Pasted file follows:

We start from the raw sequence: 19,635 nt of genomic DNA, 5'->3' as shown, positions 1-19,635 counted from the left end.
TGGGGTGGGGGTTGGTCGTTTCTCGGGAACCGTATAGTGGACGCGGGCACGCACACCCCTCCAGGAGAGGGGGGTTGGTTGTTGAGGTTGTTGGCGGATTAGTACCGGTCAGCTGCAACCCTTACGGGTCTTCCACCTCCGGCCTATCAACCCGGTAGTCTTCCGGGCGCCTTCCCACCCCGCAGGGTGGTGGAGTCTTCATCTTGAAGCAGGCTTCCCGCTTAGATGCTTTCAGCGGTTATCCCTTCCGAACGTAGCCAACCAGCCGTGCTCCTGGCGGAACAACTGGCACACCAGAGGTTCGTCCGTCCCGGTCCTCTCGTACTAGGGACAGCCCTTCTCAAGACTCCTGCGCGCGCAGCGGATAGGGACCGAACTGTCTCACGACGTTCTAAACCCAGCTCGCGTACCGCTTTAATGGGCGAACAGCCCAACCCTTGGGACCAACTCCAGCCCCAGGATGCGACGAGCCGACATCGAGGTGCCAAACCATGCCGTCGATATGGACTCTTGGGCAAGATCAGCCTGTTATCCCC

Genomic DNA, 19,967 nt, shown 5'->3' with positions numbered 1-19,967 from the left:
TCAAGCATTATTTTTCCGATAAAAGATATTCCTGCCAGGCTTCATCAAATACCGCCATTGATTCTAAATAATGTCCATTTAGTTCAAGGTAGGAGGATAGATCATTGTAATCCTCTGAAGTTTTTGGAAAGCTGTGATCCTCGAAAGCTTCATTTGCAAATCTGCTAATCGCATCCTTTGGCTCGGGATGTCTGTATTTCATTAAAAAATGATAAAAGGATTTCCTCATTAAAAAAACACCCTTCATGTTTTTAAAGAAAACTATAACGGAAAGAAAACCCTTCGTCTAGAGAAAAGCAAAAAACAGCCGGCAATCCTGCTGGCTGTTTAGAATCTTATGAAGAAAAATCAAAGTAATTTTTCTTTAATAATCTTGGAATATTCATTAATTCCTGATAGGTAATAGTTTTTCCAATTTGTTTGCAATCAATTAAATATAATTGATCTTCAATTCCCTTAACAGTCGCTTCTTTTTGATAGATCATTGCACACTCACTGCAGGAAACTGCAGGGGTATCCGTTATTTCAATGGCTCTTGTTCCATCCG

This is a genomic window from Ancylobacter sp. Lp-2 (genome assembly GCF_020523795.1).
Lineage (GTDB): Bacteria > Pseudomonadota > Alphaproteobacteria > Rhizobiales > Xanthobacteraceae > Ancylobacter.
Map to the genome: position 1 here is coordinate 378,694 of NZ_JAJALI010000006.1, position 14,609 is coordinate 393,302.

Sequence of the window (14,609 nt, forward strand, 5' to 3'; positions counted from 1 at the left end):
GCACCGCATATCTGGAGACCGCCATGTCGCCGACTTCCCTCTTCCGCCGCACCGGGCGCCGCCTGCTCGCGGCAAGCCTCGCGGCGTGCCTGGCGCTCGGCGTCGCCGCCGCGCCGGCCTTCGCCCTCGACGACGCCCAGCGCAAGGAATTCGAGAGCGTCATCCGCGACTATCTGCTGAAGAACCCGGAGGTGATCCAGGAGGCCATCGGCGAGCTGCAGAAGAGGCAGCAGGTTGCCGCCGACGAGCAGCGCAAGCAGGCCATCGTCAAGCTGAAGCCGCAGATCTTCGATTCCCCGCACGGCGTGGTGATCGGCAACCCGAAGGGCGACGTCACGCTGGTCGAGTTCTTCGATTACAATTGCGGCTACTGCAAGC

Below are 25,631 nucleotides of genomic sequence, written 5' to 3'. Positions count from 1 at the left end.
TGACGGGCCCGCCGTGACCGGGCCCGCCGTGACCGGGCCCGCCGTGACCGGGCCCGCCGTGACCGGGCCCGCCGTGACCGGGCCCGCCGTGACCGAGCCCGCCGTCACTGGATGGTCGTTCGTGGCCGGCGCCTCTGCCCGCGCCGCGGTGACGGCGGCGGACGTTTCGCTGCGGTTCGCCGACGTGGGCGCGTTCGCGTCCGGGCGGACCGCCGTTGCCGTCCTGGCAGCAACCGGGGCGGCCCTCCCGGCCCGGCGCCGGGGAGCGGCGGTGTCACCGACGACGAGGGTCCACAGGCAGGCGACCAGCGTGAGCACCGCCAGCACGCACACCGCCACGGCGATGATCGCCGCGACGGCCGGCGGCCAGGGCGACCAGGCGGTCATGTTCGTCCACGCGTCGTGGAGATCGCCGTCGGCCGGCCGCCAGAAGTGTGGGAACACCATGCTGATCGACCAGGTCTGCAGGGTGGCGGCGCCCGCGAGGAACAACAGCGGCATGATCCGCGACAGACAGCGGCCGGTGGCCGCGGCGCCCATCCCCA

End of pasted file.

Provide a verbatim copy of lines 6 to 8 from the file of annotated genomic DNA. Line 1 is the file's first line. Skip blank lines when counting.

Lineage (GTDB): Bacteria > Pseudomonadota > Alphaproteobacteria > Rhizobiales > Xanthobacteraceae > Ancylobacter.
Map to the genome: position 1 here is coordinate 378,694 of NZ_JAJALI010000006.1, position 14,609 is coordinate 393,302.

Sequence of the window (14,609 nt, forward strand, 5' to 3'; positions counted from 1 at the left end):